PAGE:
Fall temperatures invite us to spend more time outside and yard cleanup may even seem more of an opportunity than a chore. But before you bag up all those fall remnants like dried leaves, corn stalks and pumpkins, consider composting them. They will give your yard and garden a much-needed boost for next spring's growth.
Rent a shredder
Particle size is one of the most important aspects of successful composting. The smaller the particles are, the quicker they will break down. If you don't already have a machine that can shred your materials, consider renting one.
- Make sure you have everything gathered and ready to go before renting your shredder. This will allow you to rent for a smaller amount of time, saving you money.
- Ask your neighbors if they would like to share the cost of the shredder. Depending on the amount of material you have to compost, three or four people should be able to use the same shredder in the same day.
Buy or make your composting container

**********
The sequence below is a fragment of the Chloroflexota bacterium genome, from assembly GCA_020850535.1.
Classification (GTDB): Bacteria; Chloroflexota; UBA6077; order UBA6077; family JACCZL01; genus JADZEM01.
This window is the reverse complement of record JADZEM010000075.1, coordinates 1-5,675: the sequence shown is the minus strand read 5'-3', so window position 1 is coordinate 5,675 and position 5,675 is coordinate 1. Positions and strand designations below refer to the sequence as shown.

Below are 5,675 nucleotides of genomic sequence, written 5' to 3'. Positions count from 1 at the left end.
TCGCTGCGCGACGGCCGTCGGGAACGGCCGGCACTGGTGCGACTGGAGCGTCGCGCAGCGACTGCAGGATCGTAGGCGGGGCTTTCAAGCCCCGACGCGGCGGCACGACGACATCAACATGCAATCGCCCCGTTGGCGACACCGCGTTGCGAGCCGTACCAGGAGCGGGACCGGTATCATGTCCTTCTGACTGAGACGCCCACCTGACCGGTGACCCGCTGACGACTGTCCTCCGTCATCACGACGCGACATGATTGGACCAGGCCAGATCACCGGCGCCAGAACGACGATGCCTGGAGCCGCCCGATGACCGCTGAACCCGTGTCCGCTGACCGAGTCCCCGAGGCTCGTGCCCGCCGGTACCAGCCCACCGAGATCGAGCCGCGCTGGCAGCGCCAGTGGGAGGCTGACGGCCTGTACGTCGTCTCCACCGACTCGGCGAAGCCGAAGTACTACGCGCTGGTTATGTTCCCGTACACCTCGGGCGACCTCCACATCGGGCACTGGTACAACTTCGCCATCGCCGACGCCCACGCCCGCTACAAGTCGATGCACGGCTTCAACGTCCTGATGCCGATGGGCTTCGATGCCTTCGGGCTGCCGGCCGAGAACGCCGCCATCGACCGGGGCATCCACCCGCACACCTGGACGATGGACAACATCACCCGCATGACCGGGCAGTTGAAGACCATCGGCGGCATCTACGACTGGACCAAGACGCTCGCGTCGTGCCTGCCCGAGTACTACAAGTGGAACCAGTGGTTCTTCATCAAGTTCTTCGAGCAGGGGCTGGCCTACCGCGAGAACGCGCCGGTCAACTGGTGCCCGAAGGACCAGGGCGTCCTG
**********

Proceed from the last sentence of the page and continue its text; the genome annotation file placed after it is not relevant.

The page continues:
One of the vital components of biodegradation for compost is heat. You need the core temperature of your compost to heat up enough to break down the plant material. This is particularly challenging in fall and winter, so the more contained you can keep your material, the better it will work. Compost bins that are especially designed for this purpose work best. However, you can also build your own out of scrap materials or simply use the compost heap method.
- When making your own compost container, old wood pallets work great. The boards are close enough together to keep compost material from spilling out, yet far enough apart to allow good air flow.
- If using the compost heap method, be sure to locate it in a sheltered spot away from winter winds.
Maintain your compost
Although just making a pile of leaves would eventually work over time, it may take years! A healthy, well-functioning compost pile requires several elements:
- A good mix of both brown and green vegetative materials. Brown items include dried leaves and corn stalks. Green items include pumpkins and grass clippings.
- Periodic "turning" that mixes the hot, working core of your pile with the cooler, inactive material from the outside.
- Moisture to accelerate material breakdown.
- Air flow to prevent objectionable odors.
Deter the crittersMany people avoid composting because they believe it will attract animal pests like raccoons and rats. Although this can be the case, there are precautions you can take to avoid attracting unwanted visitors.
- Use a sealed compost bin rather than a compost heap.
- Use only plant materials from your yard and avoid adding table scraps like meat and fish.